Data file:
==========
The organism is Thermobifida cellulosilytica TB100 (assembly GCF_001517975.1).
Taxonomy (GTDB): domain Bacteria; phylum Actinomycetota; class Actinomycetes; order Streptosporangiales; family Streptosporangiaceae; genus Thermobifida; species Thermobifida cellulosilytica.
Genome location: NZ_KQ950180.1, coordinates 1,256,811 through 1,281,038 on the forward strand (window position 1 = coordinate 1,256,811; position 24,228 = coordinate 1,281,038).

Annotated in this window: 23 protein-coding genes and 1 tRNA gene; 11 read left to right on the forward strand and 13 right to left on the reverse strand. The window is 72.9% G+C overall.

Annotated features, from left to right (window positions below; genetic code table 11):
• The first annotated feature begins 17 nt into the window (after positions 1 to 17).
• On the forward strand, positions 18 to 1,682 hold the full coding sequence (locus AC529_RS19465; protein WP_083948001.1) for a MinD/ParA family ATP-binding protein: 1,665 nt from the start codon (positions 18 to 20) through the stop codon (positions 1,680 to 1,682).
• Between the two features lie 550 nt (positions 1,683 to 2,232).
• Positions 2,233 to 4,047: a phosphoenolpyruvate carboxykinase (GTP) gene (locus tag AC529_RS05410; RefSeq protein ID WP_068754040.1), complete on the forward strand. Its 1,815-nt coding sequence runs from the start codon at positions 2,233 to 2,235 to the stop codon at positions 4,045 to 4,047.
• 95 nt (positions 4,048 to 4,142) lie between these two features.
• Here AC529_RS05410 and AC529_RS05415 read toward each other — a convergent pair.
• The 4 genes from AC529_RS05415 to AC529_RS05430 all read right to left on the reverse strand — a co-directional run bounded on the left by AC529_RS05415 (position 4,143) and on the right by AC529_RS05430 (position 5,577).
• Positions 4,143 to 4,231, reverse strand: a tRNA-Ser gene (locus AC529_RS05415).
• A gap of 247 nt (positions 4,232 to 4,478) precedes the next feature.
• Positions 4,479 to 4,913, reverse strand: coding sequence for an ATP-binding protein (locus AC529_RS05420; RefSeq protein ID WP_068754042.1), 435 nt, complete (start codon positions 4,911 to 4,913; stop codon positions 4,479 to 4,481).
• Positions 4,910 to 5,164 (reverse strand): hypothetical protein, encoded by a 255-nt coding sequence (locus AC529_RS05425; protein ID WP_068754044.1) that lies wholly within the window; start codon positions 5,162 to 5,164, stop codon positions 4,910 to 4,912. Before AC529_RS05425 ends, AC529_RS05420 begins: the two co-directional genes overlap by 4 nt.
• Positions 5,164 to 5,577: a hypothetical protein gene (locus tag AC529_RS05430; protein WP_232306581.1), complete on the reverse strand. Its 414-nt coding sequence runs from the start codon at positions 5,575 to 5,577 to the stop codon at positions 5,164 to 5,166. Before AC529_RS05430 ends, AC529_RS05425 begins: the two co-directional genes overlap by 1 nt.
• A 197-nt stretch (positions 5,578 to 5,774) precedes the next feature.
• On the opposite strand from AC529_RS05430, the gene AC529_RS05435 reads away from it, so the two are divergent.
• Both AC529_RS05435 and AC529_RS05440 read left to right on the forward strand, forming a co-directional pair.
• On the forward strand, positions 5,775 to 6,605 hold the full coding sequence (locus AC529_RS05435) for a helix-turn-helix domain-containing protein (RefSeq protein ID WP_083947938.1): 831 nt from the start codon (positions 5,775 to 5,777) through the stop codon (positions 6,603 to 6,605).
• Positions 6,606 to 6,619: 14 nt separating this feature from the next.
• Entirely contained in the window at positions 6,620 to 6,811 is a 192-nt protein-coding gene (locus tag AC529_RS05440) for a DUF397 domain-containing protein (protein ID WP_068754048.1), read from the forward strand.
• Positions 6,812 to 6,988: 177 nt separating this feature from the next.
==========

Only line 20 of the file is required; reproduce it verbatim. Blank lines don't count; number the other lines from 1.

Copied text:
• Both AC529_RS05435 and AC529_RS05440 read left to right on the forward strand, forming a co-directional pair.